In cells expressing Ap2A1 tagged with mRFPmars (mRFP-Ap2A1) and dajumin-GFP (Fig. 5D), we found, by TIR-FM, dajumin-GFP puncta that colocalized with mRFP-Ap2A1. Colocalization analysis showed 16±14% of mRFP-Ap2A1 overlapped with dajumin-GFP and 10±8% of dajumin-GFP overlapped with mRFP-Ap2A1 (mean ± s.d.; n = 45 cells) (Fig. 5E). Again, there was cell-to-cell variability and colocalization was validated using pixel shift analysis (Fig. 5F). The colocalization of this transmembrane protein with AP2 and clathrin suggested that it was internalized in clathrin-coated vesicles.
To investigate the dynamics of dajumin-GFP puncta, we used time-lapse imaging of cells expressing dajumin-GFP and mRFP-clc (Fig. 5G). Puncta were tracked over time and the fluorescence intensity was quantified (Fig. 5H). Dajumin-GFP accumulated with clathrin followed by a rapid disappearance from TIR. The time of initiation of disappearance from the TIR field was calculated for both dajumin-GFP and mRFP-clc for each punctum (n = 47) (Fig. 5I). This analysis showed that 47% of dajumin-GFP puncta disappeared together with clathrin (<4 seconds apart). Given that we showed that clathrin puncta that disappeared from TIR moved into the cell (Fig. 4), we conclude that dajumin-GFP is internalized from the plasma membrane of Dictyostelium via CME.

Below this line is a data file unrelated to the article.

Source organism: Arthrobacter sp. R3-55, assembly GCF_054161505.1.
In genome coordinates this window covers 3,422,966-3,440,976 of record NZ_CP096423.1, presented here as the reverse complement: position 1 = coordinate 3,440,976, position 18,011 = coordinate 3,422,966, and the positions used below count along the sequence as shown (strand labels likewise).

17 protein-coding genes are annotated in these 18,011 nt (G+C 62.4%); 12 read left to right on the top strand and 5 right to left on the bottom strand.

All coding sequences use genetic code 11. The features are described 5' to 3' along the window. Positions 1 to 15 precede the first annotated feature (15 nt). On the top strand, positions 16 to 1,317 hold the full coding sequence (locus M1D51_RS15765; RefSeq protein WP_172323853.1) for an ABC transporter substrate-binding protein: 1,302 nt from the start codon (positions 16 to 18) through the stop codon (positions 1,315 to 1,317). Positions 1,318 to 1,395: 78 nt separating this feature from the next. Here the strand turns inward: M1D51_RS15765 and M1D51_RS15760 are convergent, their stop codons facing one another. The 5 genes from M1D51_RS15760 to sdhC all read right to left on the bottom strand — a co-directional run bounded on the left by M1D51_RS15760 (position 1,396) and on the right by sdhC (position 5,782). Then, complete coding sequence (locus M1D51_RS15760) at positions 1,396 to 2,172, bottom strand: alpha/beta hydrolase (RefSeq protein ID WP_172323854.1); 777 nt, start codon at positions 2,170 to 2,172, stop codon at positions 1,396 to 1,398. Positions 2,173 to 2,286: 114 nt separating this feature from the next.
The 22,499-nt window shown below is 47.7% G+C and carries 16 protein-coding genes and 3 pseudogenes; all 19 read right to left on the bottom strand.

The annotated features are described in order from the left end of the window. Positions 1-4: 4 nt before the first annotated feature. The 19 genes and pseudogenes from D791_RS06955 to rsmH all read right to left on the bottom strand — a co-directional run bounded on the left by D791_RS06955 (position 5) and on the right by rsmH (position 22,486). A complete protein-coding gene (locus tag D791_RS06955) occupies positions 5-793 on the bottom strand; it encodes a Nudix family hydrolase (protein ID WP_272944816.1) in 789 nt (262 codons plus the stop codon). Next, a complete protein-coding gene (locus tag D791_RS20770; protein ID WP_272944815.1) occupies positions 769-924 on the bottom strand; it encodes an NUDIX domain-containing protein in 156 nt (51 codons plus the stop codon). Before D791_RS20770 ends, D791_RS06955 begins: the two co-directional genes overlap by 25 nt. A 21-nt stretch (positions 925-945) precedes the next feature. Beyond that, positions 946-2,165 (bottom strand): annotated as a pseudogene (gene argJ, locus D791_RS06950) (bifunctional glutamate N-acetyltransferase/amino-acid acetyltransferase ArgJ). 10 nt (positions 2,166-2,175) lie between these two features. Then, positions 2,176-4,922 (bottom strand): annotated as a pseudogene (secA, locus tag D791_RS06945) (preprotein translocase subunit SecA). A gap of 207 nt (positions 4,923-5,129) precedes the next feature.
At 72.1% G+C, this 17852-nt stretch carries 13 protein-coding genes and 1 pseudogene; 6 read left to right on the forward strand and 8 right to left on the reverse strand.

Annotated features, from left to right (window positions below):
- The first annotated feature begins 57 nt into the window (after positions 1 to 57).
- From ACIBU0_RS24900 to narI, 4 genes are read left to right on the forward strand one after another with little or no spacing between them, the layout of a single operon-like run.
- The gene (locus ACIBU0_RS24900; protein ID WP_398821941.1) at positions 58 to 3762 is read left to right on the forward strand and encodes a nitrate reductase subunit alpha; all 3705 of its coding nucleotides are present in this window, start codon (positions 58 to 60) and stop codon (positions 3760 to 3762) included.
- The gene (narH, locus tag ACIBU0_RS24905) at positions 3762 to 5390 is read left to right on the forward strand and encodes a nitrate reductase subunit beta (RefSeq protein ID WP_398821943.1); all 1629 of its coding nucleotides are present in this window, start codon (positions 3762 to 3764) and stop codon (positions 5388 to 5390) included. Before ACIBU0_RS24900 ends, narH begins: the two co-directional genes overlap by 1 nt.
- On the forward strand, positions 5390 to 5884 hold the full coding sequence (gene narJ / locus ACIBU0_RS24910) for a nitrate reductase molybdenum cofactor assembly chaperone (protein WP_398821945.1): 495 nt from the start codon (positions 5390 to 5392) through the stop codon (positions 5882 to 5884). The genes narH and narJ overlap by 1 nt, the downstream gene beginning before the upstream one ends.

Clathrin heavy chain is essential for internalization of plasma membrane dajumin-GFP